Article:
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By Alix Fraser

Visit any of Montreal's bustling markets and you'll hear a rich mix of languages unlike nearly anywhere else in Canada. Citizens of the city often boast bi- and trilingual knowledge, slipping in and out of their languages with ease. For monolingual residents, be they new Anglophone students, immigrants, young Francophones, or otherwise, the multilingual climate can be intimidating.

Though formal classes are offered at schools and centres all over the city, the best way to learn a new language is with hands-on experience. In a multilingual climate like Montreal's, all is not lost for those of us seemingly stuck in our monolingual funk. Learning a second language is an invaluable asset in today's connected world.

There are dozens of groups created for the sole purpose of giving new language learners a chance to practice their skills and stretch their conversational skills. The biggest practice group in Montreal is Le MEETUP de conversation Français-Anglais, boasting more than 6,380 members and over eight years of history.

Jim Carrey: Behind His Many Faces - Montréalités Hype

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Life doesn't happen to you, it happens for you. ―Jim Carrey

(Image Source: SplitSider)

Ah, movies! Whether you're home sick from work, just finished a long day at the office, or simply yearning for a break from your daily shenanigans, movie and TV actors are always there to get you through the day. Whether you're into slapstick comedies, heartfelt dramas, or romantic love stories, you can always count on your favourite actor performances to bring your tiresome day to an enjoyable close. Many of us claim we love actors and have watched all of their films but very few of us know more than what the media feeds us about our celebrities. Very rarely do we stop to think about how our favourite actors and actresses have made it to the status they are today, at the forefront of comedy with Hollywood's biggest film stars and giants.

At the forefront among these giants is Canadian-born comedian Jim Carrey. This feature article aims to expose an unsightly part of Carrey's early life in an effort to demonstrate that with enough perseverance and ambition, we can overcome anything to attain our dreams.

By Amanda Marchese

le cahier olimipco.jpgExterior of Café Olimpico. (Photo Credit: Le Cahier)

There's Italian music blaring from above, soccer playing on five TV screens, the sound of constant chatter, the espresso machine sizzling; this must be Café Olimpico. If you've never been, you've probably heard of it. People from all over the Island of Montreal travel to it for a taste of their espresso, and Tourism Canada dubbed it Montreal's most famous café of 2014. Open for 45 years, its reputation as a quaint café have made Café Olimpico a landmark in Montreal for great coffee.

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Image source: helpguide.org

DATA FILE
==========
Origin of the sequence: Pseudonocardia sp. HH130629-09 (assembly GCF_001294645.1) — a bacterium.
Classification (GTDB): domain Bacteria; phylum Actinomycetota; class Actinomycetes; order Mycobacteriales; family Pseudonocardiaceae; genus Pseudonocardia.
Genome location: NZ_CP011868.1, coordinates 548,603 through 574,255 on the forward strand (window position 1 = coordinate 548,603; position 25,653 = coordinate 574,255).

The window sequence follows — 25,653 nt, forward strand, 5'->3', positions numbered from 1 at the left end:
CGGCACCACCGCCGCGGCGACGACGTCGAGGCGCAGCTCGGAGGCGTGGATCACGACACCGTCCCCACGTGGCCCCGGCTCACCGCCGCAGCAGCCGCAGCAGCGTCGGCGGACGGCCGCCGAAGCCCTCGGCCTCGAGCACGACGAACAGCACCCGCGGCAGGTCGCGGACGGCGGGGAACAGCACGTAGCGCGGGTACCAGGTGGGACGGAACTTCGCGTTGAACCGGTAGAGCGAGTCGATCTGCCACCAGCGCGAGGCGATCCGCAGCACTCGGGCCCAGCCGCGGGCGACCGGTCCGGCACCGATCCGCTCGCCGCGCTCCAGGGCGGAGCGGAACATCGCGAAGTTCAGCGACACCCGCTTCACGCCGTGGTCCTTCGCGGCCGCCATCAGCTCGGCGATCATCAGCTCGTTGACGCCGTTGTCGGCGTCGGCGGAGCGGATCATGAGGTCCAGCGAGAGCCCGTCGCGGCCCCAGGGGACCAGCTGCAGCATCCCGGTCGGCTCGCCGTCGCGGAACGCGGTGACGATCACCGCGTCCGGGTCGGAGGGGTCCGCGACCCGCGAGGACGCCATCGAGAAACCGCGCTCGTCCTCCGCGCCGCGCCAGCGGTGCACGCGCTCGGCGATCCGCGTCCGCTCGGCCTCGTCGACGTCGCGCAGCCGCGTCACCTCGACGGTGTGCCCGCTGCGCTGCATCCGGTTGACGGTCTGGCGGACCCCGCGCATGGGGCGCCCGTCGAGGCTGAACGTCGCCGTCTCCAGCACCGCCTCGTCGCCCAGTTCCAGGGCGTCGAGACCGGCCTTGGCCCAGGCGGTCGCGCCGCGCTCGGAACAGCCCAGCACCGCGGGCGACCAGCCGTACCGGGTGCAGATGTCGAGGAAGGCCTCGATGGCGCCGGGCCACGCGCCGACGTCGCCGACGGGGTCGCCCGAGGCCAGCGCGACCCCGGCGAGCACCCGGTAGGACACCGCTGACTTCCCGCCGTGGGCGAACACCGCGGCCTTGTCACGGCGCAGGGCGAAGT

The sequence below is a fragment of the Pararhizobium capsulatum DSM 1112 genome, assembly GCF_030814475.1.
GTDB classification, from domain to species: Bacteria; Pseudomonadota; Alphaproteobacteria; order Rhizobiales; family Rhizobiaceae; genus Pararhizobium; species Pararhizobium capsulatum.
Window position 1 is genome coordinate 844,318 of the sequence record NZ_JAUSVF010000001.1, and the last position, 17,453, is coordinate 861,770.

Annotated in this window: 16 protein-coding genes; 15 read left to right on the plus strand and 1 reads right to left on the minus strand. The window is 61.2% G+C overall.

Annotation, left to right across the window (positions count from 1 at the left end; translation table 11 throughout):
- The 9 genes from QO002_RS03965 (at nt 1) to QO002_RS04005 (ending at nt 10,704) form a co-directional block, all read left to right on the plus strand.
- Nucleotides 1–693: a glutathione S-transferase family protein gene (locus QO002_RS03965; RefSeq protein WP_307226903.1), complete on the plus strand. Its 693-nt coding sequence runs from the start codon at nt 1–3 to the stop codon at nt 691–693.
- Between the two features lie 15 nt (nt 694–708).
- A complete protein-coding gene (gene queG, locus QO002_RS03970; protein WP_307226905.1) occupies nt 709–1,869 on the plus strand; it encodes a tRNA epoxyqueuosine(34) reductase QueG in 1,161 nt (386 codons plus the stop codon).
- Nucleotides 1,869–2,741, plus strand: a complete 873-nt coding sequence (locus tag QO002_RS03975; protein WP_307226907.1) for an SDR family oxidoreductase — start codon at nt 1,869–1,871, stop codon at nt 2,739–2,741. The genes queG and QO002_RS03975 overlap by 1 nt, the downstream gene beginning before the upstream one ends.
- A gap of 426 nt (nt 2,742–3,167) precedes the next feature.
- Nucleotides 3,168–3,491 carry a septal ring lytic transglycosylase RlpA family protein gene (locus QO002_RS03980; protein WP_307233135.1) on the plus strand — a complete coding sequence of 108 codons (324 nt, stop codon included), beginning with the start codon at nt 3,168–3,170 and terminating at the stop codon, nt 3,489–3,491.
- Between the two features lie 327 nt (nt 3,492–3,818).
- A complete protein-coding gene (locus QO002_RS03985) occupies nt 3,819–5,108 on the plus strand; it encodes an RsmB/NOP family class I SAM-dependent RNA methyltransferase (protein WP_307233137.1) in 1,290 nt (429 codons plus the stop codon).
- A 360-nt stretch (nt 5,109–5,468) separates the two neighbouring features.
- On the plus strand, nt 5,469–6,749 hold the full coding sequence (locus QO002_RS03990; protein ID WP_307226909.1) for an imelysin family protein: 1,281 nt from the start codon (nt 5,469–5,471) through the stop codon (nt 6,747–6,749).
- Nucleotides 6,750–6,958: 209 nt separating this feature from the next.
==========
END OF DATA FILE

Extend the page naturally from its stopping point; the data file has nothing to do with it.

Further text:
How to date online effectively

Online dating has become a social norm with the rise of so many different websites to choose from. From eHarmony, which employs matching tactics based on interests to Tindr which is solely based on first impressions, chances are, you know at least a few people who have tried them and have perhaps met girlfriends or boyfriends this way. A decade ago, there was a sort of stigma related to meeting a potential romantic interest off the internet. This has changed dramatically with the rise of social networking and smartphones. The following guidelines might seem general but they are in fact important in order to happily explore the arena of online dating.

Photo: Ron Fletcher Photography

Wine--a combination of richness, depth, balance, textures, flavors and aromas, all of which ever so perfectly appeal to the senses. Since its ancient beginnings, this lavish beverage has been a regular accompaniment to meals all around the world, and with so many varieties available, it's easy to feel overwhelmed when it comes to pairing a meal with just the right wine. Do you ever walk up and down the aisle and stare at the wines not knowing where to start? The minute you step into an SAQ, or any other liquor store, a number of questions come to mind: Red or white? Dry or sweet? Bold or light? While the process may seem daunting at first, it's actually pretty simple.

I've been working at the SAQ for almost five years now, acquiring quite a bit of wine expertise along the way. Needless to say, I've become a sort of go-to person for anything wine-related among my friends. Let's face it, Montrealers love to wine and dine, so I'll regularly get text messages come lunch or dinner time: "We're going to that new Japanese hotspot, will this wine go well with sushi?" or "We're having Mexican tonight, should I go for a white or a red?" All of this got me thinking about the one thing Montreal is guilty of lacking: a simple and easy-to-use guide to food and wine pairing... À la Montréal.